Stories

The IRE Resource Center is a major research library containing more than 27,000 investigative stories.

Most of our stories are not available for download but can be easily ordered by contacting the Resource Center directly at 573-882-3364 or rescntr@ire.org where a researcher can help you pinpoint what you need.

Search results for "property" ...

  • NPR: How Federal Disaster Money Favors The Rich

    Disasters are becoming more common in the U.S. as climate change drives more severe droughts, floods and wildfires. The federal government spends billions of dollars annually helping communities rebuild and prevent future damage. But an NPR investigation and analysis of data obtained by suing the federal government has found that those dollars follow and perpetuate inequities in the U.S. economy.
  • How Much are you Overpaying in Property Tax?

    In 2016, an apartment building in Athens County took out a loan for $48.3 million. Yet it was paying property tax as if it were valued at $13.8 million, a whopping $35 million difference. When the Cleveland Plain Dealer first reported on this in 2018, it got us thinking: there's a lot of great data out there that we could put together to see how much this actually costs our readers.
  • WUFT: Cost of Sunshine

    Public record requests of various county and local governments were made in an effort to determine the number of public record requests received by each governmental unit, the cost to provide access to the requested records, the fees recovered from requestors, and copies of agency public record access policies. Those governmental units not audited received a survey designed to obtain the same information sought in the public record requests. Public record requests included all county constitutional officers in nine Florida counties as well as the city clerk in the county seat. County constitutional officers include the state attorney; sheriff; clerk of court; tax collector; property appraiser; supervisor of elections; public defender; and school superintendent. Counties were chosen based on geographic and population diversity. Six state agencies were also included: Executive Office of Governor, Attorney General,Department of Agriculture and Consumer Services, Department of Financial Services, Department of Juvenile Justice, Department of Veteran’s Affairs.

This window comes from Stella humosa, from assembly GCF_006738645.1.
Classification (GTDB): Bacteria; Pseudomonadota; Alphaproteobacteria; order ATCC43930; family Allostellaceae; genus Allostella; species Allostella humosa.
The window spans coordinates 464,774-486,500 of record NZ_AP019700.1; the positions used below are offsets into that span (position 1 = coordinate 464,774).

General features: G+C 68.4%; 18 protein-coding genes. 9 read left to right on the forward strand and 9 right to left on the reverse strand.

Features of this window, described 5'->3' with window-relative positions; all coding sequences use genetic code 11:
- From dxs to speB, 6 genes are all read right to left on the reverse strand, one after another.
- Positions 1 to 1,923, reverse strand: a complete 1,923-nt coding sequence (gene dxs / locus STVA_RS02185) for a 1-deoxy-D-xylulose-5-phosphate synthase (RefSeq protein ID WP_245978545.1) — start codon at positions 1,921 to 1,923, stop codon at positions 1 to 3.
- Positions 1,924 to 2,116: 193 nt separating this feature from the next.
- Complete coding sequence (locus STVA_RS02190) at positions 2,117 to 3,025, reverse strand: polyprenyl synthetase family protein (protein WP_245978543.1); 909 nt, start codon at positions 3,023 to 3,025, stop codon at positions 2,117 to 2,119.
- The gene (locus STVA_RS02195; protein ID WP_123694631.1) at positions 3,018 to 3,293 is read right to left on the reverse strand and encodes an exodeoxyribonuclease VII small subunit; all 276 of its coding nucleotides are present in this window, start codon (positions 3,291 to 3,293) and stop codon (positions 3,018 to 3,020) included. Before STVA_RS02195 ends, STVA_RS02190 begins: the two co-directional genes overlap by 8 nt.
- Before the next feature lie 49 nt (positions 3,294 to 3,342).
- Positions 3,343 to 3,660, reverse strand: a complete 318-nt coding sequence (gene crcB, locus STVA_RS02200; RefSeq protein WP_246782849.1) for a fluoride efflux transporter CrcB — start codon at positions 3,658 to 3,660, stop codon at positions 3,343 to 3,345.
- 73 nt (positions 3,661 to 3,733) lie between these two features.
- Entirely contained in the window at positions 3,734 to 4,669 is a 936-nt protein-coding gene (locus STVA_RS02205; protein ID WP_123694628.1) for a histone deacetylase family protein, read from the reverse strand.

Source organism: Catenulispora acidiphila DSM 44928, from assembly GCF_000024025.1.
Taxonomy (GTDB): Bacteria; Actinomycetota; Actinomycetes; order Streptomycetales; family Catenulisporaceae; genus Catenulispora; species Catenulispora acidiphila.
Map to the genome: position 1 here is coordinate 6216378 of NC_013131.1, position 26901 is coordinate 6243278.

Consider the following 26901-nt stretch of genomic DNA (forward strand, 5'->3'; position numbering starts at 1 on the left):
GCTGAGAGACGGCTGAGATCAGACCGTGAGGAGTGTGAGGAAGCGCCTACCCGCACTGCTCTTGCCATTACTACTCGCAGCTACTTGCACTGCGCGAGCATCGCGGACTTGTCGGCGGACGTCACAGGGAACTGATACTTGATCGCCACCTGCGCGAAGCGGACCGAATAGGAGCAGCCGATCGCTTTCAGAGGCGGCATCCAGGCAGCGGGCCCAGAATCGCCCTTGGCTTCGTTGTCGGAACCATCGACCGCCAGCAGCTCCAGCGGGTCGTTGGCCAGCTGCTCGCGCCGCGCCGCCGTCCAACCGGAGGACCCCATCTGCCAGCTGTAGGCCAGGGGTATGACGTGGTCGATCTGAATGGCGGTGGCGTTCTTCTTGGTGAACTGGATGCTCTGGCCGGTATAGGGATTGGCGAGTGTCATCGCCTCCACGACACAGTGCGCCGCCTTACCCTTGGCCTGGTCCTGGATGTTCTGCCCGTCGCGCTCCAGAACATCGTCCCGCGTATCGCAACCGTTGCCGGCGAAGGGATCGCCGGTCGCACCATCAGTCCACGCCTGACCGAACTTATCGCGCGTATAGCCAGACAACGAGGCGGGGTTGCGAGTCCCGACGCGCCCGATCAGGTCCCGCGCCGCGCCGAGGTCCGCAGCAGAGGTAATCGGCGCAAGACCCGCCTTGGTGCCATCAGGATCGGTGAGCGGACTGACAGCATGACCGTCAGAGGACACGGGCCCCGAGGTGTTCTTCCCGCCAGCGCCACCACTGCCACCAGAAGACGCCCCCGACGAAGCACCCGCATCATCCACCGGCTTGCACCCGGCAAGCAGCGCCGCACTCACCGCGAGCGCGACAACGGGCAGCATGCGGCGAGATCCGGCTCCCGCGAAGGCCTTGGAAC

• CBC: Unassisted Death

    In a powerful series of stories, CBC Edmonton revealed the devastating human cost of the medical-assistance-in-dying (MAID) policy of Alberta’s massive Catholic health provider, Covenant Health. By default, Covenant's policy prohibited patients from even signing their MAID request forms, or undergoing eligibility assessments by provincial medical staff, on its publicly funded property. Covenant Health also explicitly prohibits assisted deaths from taking place in its facilities.
  • Toronto Star - Secrets of the Four Seasons

    In the middle of one of the hottest real estate markets in the world, a surprising number of residents in Toronto's most luxurious condo development are selling at a loss. The Toronto Star dug deep to figure out why and discovered that the Ontario property market is open to abuse because people can buy and sell anonymously. While other hot markets like New York, London and Vancouver have made moves to increase transparency, Toronto remains vulnerable to money laundering and tax evasion.
  • The Center for Public Integrity: Wireless Wars: The Fight Over 5G